Rough Cut by John Wentworth Chapin
Cut jakfruit sits on the tin table. The flesh is pale yellow and rubbery, cadaver labia. He shakes his head, wrinkles his nose.
She chooses a breadfruit instead. “Del,” she says, slicing off the stem with her crude knife: rusted with splintering, village-made almondwood handle, sever a man’s neck in two strokes.
“Deeelll,” he repeats, savoring the new word.
“Del, hari,” she nods, okay.
It’s nothing like bread. It is the color and feel of skin: khaki, firm, a man’s neck behind the ear. He bites and imagines, numbed by want.
In the States, the kitchen was his domain; here, women cook and he flounders. Last week, he beseeched her to teach him to make curry and pol sambol. She was bemused but resistant. This week she caved. She is dark brown, old, wrinkled, less than a third his weight. He watches her carefully in his sarong and Polo shirt.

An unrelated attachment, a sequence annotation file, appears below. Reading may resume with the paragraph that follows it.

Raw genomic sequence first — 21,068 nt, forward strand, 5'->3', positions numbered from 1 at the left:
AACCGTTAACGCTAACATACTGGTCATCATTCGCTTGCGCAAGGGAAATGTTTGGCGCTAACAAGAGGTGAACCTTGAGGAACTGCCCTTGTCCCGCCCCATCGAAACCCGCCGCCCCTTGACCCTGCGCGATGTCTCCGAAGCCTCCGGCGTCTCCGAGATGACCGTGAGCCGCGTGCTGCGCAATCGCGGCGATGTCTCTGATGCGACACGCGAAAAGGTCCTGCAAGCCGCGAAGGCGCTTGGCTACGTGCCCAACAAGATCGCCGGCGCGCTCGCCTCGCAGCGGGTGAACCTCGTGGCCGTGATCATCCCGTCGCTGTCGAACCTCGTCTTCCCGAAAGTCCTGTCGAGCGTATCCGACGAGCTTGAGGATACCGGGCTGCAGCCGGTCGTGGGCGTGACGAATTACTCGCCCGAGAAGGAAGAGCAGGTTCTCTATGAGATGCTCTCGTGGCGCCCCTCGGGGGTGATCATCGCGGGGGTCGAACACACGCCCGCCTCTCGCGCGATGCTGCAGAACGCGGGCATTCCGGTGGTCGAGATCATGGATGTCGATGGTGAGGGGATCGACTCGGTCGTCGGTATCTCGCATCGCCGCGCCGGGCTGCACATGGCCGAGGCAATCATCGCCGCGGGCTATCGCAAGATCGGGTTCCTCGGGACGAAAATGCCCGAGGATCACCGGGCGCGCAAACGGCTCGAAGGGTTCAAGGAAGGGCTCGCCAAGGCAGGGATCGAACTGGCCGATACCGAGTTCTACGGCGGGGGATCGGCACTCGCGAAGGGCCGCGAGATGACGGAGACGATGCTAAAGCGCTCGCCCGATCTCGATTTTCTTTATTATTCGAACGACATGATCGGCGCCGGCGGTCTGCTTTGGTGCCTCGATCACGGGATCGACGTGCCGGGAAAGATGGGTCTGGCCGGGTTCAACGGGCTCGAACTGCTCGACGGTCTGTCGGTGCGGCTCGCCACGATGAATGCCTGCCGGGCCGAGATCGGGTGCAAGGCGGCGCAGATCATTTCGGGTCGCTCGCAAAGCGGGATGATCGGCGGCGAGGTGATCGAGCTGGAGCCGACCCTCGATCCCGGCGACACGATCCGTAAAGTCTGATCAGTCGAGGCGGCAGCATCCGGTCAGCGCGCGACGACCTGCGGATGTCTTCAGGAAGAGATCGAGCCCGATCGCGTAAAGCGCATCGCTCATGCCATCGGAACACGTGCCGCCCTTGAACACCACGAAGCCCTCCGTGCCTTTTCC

She sits on the cement floor, legs extended, knife held between her feet as she shreds kopakola leaves against the knife-tip. Americans bring knife to leaf. Not she.
A durian fruit reeks from next to the washbasin, powerful funk of gangrene and crotchrot. The village storekeeper across the road whiffs it as he sits on a bag of onions, tapping his bare toes in the dust. He strokes himself in his ratty sarong, thin cotton between calloused hands and dark penis, sniffs his fingers absent-mindedly. His iron machete rests next to piled coconuts, blade oiled.